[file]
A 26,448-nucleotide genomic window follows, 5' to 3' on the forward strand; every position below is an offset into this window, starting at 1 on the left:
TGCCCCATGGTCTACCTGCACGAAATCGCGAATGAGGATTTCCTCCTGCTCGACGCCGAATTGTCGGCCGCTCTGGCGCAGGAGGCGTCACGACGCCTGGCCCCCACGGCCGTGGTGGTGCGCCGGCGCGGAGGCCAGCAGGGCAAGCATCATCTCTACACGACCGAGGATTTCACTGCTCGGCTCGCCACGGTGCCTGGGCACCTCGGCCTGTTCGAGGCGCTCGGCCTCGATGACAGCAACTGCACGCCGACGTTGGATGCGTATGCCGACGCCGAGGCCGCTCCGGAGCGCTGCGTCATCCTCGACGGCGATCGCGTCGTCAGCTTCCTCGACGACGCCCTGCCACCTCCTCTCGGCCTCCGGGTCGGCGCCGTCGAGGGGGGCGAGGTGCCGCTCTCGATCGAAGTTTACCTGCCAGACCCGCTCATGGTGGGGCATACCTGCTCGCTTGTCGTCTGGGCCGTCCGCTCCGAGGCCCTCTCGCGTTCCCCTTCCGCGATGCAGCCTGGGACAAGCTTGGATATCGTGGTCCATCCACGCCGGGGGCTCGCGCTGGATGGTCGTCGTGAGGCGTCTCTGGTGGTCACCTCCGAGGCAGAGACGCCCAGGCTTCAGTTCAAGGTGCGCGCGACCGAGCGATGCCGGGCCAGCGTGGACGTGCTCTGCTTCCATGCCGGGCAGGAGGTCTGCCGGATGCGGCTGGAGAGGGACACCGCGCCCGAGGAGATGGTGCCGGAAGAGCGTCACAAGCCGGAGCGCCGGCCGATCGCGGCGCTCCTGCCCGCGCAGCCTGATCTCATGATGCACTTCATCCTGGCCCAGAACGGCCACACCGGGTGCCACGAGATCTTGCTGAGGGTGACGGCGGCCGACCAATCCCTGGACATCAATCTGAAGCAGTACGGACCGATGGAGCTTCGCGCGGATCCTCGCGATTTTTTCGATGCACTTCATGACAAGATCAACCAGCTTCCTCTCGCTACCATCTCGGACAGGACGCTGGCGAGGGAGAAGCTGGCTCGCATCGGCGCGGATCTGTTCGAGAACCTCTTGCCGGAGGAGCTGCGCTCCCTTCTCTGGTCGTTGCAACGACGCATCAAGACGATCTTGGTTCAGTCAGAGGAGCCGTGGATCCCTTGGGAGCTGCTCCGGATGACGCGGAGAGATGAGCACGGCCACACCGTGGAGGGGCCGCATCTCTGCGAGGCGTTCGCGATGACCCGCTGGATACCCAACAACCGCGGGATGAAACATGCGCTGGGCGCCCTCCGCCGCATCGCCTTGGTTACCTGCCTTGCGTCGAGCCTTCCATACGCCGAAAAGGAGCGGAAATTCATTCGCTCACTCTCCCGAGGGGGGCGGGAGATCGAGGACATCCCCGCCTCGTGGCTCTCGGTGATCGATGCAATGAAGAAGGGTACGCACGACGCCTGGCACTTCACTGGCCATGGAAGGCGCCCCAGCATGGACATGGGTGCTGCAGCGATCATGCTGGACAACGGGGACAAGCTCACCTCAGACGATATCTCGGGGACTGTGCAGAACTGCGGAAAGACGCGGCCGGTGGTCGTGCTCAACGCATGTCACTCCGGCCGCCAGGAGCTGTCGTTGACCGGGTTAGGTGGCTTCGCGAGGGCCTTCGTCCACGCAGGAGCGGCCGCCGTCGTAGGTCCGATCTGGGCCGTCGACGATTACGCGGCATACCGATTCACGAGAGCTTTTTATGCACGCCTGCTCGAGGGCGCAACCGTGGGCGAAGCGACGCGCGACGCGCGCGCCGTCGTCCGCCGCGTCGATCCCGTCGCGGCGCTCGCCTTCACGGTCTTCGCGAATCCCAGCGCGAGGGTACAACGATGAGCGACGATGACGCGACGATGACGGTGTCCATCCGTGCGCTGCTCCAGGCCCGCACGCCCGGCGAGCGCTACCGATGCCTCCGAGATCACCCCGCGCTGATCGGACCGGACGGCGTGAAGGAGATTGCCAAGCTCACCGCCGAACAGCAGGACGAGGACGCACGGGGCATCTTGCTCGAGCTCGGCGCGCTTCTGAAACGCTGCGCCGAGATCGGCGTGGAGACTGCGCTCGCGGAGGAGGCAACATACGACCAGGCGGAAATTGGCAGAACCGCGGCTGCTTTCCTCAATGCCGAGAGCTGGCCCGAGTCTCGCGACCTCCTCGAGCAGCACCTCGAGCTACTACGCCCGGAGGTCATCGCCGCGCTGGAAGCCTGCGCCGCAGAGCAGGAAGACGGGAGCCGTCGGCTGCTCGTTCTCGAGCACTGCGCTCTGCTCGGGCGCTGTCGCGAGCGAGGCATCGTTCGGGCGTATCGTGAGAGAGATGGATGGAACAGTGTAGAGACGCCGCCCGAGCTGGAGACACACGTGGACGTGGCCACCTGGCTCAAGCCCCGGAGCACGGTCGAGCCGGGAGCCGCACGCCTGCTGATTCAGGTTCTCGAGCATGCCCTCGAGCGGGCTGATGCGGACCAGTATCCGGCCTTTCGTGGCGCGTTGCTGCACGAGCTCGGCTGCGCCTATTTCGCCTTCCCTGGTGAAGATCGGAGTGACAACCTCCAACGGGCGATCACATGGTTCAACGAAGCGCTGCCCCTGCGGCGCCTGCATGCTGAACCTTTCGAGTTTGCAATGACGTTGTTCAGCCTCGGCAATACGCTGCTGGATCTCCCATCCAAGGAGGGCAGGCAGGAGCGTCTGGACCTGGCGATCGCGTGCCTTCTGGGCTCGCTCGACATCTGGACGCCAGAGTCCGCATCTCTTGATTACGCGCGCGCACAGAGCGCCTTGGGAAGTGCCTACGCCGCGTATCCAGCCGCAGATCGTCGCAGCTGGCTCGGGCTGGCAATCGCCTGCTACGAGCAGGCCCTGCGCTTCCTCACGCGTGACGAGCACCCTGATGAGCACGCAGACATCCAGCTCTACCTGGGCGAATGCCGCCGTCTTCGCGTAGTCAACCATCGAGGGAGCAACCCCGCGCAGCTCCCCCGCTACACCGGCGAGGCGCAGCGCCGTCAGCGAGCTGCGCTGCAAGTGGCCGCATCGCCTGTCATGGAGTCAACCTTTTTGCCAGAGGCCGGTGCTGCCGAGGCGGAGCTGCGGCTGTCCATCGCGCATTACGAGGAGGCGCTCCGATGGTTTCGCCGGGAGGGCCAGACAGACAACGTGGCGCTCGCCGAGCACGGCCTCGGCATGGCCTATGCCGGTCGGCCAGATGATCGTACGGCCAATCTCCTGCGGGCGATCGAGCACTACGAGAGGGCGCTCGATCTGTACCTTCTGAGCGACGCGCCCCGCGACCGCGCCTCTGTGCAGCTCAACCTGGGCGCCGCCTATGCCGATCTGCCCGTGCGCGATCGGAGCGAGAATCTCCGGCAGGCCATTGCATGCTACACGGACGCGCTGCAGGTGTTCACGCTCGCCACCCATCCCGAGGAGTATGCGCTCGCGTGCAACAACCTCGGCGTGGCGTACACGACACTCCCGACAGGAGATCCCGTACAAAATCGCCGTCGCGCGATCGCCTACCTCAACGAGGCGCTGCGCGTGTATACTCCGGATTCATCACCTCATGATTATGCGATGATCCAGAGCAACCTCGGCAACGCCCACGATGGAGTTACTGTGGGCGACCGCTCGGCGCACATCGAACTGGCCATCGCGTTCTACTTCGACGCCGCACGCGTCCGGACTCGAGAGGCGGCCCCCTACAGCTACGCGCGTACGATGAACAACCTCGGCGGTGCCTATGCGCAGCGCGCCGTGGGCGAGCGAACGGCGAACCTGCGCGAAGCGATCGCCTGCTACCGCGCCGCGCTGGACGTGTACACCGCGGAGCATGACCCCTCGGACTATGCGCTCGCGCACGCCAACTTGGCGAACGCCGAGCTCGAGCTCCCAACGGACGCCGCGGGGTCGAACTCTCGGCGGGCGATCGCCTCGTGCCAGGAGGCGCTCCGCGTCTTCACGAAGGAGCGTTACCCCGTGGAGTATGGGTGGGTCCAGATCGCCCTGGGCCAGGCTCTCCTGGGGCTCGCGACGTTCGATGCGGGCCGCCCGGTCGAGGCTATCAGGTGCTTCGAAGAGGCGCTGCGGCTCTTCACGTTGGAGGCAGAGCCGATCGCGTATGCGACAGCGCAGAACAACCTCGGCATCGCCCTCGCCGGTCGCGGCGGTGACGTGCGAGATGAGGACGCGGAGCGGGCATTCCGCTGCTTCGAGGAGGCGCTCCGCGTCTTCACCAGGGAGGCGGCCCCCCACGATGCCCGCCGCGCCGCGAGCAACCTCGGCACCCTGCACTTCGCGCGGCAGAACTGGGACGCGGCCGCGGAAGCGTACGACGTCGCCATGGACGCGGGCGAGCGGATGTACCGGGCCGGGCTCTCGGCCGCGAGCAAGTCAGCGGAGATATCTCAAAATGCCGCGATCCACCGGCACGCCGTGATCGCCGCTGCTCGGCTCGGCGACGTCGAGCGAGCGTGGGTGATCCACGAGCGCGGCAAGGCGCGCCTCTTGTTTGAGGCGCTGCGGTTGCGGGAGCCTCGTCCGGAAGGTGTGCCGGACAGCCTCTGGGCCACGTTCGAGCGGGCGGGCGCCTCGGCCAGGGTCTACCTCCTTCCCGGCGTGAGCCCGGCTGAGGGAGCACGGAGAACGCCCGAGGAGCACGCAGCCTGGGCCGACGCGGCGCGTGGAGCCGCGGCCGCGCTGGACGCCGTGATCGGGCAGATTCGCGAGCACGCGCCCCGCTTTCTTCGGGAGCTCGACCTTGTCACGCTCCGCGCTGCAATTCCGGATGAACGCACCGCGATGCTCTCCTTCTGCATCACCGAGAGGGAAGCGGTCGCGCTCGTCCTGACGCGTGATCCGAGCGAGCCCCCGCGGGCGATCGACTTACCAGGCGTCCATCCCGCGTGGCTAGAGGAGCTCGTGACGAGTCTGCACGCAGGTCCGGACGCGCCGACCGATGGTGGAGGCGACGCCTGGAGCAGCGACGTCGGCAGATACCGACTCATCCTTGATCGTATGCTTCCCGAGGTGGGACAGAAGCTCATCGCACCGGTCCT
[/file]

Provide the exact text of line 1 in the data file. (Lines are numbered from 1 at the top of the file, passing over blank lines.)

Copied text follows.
A 26,448-nucleotide genomic window follows, 5' to 3' on the forward strand; every position below is an offset into this window, starting at 1 on the left: